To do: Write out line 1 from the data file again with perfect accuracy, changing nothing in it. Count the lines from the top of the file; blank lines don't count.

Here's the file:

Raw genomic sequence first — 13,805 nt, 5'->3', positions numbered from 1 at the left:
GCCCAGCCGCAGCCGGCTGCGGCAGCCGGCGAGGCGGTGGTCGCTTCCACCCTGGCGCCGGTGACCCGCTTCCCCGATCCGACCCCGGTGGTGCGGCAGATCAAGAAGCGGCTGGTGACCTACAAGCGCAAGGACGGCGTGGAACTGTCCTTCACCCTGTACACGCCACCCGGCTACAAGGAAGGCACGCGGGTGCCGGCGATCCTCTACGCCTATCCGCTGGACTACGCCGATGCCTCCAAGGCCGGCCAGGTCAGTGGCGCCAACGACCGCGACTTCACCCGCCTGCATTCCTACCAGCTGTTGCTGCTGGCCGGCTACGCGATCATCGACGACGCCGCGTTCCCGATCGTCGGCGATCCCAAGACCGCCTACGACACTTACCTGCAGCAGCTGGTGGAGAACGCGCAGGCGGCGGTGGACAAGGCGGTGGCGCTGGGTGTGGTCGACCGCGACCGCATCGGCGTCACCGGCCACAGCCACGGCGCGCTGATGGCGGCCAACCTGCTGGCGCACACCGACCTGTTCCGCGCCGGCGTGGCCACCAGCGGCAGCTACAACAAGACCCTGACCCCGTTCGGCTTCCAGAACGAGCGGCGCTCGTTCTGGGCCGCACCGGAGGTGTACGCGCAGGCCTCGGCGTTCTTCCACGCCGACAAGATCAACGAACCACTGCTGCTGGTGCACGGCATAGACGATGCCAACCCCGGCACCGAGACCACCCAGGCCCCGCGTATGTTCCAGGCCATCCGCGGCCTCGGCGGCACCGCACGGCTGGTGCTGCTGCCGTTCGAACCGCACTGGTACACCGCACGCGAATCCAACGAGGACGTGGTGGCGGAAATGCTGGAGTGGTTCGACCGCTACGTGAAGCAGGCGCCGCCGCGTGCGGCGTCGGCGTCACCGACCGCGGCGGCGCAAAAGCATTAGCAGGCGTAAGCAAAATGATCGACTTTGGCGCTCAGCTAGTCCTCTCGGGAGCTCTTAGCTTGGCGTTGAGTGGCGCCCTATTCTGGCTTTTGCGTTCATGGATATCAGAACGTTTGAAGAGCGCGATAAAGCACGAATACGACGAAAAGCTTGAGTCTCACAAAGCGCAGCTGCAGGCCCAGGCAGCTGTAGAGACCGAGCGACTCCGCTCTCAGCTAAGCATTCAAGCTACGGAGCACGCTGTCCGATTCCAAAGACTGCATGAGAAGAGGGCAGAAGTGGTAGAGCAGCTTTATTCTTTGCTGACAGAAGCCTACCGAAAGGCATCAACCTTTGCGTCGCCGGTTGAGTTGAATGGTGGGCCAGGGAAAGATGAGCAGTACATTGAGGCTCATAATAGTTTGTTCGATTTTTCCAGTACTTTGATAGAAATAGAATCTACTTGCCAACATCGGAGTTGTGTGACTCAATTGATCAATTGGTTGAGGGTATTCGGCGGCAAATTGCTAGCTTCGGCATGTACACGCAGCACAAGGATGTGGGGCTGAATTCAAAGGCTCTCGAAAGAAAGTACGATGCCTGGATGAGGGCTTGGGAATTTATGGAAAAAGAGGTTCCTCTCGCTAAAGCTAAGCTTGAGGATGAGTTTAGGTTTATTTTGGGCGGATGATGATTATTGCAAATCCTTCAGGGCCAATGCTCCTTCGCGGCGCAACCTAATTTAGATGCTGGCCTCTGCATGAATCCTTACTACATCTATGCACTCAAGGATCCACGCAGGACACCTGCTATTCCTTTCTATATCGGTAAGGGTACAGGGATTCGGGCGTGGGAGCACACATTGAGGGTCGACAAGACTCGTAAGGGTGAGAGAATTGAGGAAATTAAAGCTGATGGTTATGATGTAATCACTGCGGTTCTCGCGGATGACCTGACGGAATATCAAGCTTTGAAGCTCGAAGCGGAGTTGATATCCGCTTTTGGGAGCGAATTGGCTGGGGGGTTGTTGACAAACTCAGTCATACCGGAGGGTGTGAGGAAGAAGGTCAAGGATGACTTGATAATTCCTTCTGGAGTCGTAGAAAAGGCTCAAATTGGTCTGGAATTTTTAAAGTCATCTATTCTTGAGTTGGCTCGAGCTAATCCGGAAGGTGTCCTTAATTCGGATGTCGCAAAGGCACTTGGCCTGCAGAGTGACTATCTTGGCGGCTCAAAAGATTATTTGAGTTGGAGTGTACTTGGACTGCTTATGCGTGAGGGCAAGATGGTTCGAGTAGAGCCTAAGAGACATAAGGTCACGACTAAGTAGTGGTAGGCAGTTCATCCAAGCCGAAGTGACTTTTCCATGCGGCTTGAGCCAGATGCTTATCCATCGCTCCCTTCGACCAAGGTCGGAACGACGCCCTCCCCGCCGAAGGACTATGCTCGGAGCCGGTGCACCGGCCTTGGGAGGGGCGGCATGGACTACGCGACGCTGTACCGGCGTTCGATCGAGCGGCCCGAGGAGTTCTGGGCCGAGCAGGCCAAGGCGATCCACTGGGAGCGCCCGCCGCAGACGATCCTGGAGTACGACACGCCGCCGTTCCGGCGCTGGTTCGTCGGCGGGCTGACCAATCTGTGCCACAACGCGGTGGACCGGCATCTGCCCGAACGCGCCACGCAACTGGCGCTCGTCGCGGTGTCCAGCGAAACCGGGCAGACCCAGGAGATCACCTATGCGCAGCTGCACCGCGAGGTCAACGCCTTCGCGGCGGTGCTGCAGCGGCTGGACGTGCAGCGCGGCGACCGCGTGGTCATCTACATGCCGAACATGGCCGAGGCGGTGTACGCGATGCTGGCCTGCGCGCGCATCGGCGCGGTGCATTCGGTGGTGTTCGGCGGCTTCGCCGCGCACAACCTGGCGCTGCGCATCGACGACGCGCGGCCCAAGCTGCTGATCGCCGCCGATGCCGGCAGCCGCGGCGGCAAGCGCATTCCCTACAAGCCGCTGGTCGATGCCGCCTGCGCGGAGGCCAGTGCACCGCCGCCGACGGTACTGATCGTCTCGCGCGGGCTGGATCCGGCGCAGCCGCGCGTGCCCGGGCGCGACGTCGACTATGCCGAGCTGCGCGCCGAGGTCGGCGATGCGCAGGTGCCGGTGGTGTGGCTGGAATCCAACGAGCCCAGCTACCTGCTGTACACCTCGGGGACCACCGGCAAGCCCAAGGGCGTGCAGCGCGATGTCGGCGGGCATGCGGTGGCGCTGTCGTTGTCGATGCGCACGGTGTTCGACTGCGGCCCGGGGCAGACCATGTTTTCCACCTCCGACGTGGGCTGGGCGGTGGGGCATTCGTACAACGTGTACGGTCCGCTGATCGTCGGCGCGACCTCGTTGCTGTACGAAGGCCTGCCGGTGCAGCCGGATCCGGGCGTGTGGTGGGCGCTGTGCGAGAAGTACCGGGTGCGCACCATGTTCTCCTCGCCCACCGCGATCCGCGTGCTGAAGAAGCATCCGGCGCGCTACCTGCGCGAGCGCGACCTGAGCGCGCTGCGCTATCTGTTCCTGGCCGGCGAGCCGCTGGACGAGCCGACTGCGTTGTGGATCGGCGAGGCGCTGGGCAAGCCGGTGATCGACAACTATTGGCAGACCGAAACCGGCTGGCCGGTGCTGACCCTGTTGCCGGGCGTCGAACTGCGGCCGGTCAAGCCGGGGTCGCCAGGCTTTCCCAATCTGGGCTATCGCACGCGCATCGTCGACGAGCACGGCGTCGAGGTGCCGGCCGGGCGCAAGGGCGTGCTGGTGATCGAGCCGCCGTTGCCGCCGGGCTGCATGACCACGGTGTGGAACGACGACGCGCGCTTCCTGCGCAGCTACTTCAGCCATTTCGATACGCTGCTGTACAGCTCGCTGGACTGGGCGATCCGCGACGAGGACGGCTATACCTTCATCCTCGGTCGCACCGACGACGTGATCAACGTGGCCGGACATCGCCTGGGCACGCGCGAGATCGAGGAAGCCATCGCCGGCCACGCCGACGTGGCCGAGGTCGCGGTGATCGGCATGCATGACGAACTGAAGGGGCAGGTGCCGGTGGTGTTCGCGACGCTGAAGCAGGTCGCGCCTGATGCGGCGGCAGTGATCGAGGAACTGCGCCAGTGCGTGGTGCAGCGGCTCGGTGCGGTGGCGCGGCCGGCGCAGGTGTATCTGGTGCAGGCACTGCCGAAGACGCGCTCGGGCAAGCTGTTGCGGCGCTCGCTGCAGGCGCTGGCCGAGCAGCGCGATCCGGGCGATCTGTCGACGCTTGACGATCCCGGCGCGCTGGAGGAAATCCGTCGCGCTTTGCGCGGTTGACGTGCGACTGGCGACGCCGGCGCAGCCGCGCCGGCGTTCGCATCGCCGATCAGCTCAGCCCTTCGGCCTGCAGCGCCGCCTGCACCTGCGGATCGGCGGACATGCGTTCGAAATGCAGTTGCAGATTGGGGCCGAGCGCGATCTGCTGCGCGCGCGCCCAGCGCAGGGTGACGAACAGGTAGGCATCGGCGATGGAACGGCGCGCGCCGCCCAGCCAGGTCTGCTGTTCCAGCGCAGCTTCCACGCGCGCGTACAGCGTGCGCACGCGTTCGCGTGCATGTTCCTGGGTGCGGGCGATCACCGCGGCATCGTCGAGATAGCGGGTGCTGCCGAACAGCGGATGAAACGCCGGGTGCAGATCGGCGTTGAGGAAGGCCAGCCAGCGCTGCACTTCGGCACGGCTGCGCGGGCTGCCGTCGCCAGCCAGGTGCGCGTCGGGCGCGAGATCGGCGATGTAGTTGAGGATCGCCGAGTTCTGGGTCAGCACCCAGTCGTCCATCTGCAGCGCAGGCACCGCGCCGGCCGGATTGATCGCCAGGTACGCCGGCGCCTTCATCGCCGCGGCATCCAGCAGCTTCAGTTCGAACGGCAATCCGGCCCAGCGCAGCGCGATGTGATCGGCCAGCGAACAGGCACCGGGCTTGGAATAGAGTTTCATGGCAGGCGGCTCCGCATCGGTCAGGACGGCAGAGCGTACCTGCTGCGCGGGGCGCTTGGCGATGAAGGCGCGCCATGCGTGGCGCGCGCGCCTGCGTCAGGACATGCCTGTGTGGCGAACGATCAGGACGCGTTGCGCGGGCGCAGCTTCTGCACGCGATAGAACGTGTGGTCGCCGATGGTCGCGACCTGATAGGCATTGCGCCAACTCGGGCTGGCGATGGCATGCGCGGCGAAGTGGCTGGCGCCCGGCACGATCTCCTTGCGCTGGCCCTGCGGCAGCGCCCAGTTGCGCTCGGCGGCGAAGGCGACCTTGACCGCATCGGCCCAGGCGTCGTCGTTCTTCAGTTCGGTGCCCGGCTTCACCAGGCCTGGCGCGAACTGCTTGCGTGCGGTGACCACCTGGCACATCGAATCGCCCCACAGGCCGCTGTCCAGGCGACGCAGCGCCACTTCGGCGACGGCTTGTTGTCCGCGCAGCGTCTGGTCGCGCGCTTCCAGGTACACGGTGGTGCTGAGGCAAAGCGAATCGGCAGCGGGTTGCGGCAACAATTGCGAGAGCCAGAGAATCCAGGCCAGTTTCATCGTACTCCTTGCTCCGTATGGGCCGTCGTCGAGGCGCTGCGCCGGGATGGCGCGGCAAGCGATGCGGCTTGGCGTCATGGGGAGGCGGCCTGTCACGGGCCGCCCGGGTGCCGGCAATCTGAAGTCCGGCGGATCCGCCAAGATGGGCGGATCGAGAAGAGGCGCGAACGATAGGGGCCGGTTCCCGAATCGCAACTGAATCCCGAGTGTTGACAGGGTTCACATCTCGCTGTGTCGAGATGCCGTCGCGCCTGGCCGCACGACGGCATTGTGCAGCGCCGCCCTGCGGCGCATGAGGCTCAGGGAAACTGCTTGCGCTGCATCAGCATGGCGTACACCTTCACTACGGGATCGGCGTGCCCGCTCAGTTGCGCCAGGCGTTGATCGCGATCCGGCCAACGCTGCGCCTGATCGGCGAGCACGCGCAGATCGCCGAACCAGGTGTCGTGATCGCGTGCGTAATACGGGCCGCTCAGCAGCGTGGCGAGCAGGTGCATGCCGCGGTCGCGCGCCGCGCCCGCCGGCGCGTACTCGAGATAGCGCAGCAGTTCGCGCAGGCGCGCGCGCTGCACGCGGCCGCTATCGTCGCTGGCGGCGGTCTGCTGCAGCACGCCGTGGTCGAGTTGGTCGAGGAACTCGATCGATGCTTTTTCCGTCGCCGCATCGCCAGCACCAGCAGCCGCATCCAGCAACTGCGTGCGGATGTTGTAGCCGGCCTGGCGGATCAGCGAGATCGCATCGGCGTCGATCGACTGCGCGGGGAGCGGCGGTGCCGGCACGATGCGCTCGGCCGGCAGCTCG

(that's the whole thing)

Raw genomic sequence first — 13,805 nt, 5'->3', positions numbered from 1 at the left: